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Sty is the most common term used for an acute infection of the hair follicle or glands at the edge of the eyelid. The correct medical term is Hordeolum.
Sties are usually caused by the Staphylococcus germ and are very common among the following groups of people: children, those with chronic lid infections, diabetics, and sometimes in debilitated patients with poor hygiene. Sties tend to be painful, especially in the early stages when swelling and redness are prominent. With time they often form an abscess and point to the skin, more rarely toward the eyeball itself. They are very contagious.
Treatment consists of frequent hot packs, which usually speed up the formation of white heads and pointing toward the surface. Antibiotic drops help to decrease the number of germs present and prevent spread. Plucking out the lash from the middle of the sty will often promote its drainage. Rarely is surgical drainage necessary. If the tissues surrounding the sty are swollen and seem infected as well, oral antibiotics may be helpful in clearing up the condition more rapidly. Scarring is a rare consequence of sties.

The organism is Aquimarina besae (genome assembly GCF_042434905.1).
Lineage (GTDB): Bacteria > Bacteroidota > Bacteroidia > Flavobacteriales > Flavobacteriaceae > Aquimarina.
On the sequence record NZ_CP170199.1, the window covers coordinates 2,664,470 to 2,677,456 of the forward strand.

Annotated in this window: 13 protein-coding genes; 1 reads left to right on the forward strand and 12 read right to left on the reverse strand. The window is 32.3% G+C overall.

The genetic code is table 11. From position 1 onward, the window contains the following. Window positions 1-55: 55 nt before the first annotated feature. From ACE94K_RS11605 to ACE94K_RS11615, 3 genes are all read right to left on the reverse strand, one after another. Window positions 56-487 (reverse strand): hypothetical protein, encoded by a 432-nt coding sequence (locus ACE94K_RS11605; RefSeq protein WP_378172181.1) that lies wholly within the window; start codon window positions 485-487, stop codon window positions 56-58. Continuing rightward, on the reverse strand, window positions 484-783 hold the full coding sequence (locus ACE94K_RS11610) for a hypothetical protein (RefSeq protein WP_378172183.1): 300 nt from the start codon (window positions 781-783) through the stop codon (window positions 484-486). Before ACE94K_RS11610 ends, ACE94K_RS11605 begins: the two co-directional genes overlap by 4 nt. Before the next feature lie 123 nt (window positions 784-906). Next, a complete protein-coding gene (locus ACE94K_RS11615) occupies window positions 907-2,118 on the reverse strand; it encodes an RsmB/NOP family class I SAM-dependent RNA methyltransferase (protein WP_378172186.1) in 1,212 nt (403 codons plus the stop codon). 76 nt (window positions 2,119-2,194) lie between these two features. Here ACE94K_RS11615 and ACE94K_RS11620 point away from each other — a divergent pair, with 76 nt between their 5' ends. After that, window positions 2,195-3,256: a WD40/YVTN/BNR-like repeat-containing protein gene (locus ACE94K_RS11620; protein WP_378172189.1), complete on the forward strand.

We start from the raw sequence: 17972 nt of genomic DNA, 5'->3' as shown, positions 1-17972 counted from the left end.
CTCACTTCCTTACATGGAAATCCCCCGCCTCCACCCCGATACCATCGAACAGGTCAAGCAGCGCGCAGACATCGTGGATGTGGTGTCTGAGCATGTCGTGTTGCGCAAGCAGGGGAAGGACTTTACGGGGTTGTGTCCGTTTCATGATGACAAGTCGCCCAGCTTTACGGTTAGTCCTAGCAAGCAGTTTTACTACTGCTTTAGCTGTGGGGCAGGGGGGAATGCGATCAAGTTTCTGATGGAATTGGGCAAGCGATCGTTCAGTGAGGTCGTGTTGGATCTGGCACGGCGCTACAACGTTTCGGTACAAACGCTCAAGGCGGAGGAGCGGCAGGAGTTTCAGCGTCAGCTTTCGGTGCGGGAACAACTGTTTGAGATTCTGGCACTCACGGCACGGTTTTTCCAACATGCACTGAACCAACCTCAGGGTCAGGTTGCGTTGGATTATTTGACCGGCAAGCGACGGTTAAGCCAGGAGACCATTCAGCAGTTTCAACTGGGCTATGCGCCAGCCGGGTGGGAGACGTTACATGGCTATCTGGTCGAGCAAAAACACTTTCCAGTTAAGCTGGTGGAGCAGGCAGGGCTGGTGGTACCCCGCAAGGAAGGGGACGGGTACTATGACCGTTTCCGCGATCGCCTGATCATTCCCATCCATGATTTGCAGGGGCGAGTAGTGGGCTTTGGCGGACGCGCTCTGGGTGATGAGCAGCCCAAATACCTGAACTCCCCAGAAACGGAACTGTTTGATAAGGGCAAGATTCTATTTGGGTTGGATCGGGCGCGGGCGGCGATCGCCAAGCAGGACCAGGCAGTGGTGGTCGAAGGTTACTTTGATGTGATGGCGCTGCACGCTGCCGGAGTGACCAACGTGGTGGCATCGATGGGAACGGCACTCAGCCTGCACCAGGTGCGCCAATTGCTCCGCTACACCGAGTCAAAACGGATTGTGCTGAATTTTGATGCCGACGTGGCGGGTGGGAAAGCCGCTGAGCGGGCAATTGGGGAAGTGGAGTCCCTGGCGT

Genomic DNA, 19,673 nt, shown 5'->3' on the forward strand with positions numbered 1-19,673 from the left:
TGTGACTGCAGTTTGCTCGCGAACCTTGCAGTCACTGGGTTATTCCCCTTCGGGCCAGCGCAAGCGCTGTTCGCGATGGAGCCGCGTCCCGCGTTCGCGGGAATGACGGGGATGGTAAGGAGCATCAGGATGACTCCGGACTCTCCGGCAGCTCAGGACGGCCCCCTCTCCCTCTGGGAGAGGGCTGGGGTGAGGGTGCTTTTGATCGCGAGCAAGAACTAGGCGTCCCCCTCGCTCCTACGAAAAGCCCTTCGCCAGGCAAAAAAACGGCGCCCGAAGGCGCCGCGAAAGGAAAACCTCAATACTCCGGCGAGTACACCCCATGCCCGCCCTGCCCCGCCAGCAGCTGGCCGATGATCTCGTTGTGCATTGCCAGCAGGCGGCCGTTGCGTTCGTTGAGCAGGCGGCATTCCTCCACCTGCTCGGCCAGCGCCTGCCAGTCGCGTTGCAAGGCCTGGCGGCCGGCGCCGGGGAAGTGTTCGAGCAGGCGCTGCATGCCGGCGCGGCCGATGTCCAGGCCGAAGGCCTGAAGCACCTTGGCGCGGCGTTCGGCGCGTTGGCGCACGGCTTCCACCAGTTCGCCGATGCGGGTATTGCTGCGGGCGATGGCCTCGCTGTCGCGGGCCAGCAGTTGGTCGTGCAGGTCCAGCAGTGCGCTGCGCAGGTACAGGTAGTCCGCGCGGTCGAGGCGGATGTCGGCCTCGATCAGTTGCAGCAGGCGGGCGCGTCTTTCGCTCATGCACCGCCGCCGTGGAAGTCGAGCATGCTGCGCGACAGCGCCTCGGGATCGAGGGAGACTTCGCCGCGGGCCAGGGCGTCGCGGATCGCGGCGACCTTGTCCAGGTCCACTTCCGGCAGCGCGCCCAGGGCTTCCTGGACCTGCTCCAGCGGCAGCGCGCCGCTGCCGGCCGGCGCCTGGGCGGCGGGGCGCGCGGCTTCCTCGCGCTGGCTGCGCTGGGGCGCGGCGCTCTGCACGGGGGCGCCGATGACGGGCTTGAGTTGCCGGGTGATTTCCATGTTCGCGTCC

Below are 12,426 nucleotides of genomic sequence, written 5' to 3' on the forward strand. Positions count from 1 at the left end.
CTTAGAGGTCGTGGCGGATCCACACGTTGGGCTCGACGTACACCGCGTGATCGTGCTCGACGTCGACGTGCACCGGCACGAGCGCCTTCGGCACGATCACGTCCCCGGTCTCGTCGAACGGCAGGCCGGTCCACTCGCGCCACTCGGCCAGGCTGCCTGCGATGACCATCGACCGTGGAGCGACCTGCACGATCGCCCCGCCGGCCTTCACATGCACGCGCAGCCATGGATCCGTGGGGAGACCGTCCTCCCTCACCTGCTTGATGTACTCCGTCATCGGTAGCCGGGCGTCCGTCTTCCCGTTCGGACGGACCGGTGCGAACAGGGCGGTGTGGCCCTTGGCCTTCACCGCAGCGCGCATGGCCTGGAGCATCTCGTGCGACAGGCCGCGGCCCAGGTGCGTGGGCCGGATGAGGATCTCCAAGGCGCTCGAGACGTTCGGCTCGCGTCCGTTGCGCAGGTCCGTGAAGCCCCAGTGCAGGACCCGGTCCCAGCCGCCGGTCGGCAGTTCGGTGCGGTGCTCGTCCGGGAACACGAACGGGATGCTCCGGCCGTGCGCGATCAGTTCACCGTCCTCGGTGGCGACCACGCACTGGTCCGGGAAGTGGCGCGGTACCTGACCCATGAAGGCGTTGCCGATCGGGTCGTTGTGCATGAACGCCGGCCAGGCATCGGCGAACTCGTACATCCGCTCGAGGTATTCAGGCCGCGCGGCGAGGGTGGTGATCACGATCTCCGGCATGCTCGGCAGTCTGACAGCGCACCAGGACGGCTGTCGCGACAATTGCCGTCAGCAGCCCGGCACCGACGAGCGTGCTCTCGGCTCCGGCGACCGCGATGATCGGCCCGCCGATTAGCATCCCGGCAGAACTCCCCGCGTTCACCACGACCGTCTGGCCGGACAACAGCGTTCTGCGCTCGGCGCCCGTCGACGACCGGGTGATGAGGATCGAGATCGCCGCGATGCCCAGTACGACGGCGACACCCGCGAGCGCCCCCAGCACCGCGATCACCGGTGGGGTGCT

Prevention of spread is important. Patients need to be careful with personal hygiene, including not sharing wash cloths and hand towels, and avoiding close personal contacts during the acute phase of the disease.